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How is Service Worship?

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Ask anyone you meet at work or on the street, “What or who do we worship?” and the answers most certainly would be varied. Severn Run attendees would mostly say “God”.

But if you continued to look beyond the church walls, and observe what or who people worship you’d see a much more broad scope of practices.  Many of which we may not even realize how much we worship them. You’d see Hollywood, royalty, the rich and famous, money, possessions, good looks, food, children, and maybe even spouses. You would most certainly see self.

And if you ask the same Severn Runners is service worship? With a head nod they would likely say “Yes”! Then ask how is it that so? You might then get that “deer in the headlights” look.

Why would that be? Maybe because service seems on the outside to be about the receiver. He/She who is served is the receiver, right? They do of course benefit, yet we must ask is there more or is that it?  Fortunately, there is more, much more.

William J. Stewart noted on the “Looking unto Jesus” website, “Every aspect of a Christian’s life is to be service to God, but not all service is worship. However, let us also be careful not to limit our worship to 3 or 4 hours of assembly time with the Lord’s people per week. We ought to habitually set time aside to worship the Lord privately. (Matthew 6:6)” (1)

If we are wanting to worship God, just how do we do that through service? To understand the tie between service and worship, we must first understand how worship is defined in the Bible.

In John 4:24 Jesus lays it out for us this way, “God is spirit. And his worshipers must worship in the Spirit and in truth.” So then, is all service worship? Yes, no, or maybe as some would argue the following points:

  • If the service is rendered to God it is worship.
  • With the right heart, all service in all situations is worship.
  • If the service isn’t sinful, it is worship.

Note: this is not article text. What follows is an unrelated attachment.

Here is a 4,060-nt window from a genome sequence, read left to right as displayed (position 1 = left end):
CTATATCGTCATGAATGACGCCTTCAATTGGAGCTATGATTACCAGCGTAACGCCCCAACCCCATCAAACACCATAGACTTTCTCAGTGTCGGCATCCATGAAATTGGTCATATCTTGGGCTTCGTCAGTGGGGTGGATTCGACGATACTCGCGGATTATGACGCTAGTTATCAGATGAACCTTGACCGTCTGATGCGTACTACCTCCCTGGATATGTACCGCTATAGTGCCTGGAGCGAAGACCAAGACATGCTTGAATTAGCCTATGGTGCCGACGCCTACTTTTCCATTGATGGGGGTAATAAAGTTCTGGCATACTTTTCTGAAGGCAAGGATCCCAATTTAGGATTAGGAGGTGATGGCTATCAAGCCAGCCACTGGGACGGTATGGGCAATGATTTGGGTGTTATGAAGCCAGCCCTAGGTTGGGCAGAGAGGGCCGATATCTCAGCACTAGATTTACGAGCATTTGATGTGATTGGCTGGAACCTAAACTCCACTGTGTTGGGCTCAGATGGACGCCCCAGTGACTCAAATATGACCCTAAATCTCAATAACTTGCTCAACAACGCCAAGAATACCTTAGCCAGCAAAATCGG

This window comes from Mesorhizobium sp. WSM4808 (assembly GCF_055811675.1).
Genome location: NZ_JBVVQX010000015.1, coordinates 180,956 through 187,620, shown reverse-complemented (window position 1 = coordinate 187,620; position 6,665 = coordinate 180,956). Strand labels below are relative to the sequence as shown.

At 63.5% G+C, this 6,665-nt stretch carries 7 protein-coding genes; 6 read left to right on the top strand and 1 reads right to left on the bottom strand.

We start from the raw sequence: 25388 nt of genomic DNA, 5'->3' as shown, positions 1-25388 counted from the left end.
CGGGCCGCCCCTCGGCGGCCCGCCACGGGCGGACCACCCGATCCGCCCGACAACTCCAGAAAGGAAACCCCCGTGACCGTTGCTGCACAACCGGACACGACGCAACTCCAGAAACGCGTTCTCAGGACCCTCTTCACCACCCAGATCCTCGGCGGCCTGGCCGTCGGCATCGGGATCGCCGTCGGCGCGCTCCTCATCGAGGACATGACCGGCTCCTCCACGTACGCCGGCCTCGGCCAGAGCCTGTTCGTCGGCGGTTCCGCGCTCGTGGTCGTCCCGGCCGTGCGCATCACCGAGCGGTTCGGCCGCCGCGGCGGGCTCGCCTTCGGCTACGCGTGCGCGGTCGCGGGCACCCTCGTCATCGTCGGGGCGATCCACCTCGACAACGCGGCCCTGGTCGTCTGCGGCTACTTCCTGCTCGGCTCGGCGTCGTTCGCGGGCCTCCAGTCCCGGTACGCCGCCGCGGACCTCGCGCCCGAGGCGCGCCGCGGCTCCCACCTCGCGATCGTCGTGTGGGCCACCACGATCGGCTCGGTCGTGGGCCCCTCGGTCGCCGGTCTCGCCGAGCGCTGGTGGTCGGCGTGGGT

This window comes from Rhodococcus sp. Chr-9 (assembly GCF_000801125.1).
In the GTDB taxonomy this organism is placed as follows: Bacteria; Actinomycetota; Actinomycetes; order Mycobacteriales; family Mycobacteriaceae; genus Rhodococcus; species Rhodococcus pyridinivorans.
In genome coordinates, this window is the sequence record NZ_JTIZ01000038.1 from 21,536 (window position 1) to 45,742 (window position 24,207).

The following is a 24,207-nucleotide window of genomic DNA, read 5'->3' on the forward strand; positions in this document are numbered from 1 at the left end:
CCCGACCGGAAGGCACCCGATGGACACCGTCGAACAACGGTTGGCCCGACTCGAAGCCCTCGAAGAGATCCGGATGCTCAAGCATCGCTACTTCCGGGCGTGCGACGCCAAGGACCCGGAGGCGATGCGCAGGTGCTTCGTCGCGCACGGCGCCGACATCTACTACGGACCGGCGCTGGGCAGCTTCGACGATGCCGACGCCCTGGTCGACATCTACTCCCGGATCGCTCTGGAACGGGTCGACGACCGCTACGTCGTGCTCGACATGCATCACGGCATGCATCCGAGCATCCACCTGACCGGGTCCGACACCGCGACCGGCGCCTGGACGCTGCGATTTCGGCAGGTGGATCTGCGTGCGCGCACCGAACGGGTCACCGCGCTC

• Service is worship if it follows the Bible’s definition of worship.

All these points have various compelling arguments but the final option seems to be supported in knowing we are then following the teaching of God’s word.

After Jesus spent 40 days fasting in the wilderness, Satan tempted Jesus with food. He suggested Jesus test the angels who were to protect him. He offered Jesus dominion over the kingdoms of the world. After all this, Jesus had enough and Matthew 4:10 tells us how Jesus finally responded to Satan, “Get out of here, Satan.” Jesus told him. “For the scriptures say, ‘You must worship the Lord your God and serve only him.’”

What does this mean for us today?  Jesus is clearly saying that we are to serve God only. We therefore must be careful our service is not tied to things of this world such as status, self-sacrifice, admiration of others, personal recognition or anything else we might potentially worship. These things and more can seep into our service lives.

Although worship and service are closely related, they are not the same thing. As noted on the “Trusting God America” website, if they were the same there would be no reason for Jesus to address them separately.

There are at least three things to consider for service to be an act of worship:

  1. Proper Attitude with Correct Authority: Our mindset and perspective need to be God focused and in the Spirit for our service to be worshipful. (John 4:23-24)
  2. Intentional: Worship, thus service, is to support Biblical worship and have specific action that we intent to be worship.
  3. Truth Regulated: To worship in truth is the approved action for service. Our service must support truth which is found only in God’s word. (John 17:17)

In summary we serve to worship God and this service is an outcome of our love for God and others.

According to one blog on worship versus service, “The Divine ideal is that our worship of the Lord will inspire us to serve, and that our service for Him will flow naturally from worship.” (2)  Another wrote, “We find that worship is outwardly manifested by service.” (3)

When out of worship of God, we can then chose to serve God by taking action:

  • Go to Severnrunner.info
  • Click on “Be the Difference”
  • Complete the Level 1, 2, & 3 challenges
  • Get your stickers
  • Fill your card

Get started or take the next step today!

 

SOURCES:

(1) http://lookinguntojesus.net/a-difference-between-service-and-worship/  by William J. Stewart

(2) https://mwtb.org/blogs/moments-for-you/113533767-worship-vs-service

(3) http://www.dabhand.org/Essays/ME511_worship_and_service.htm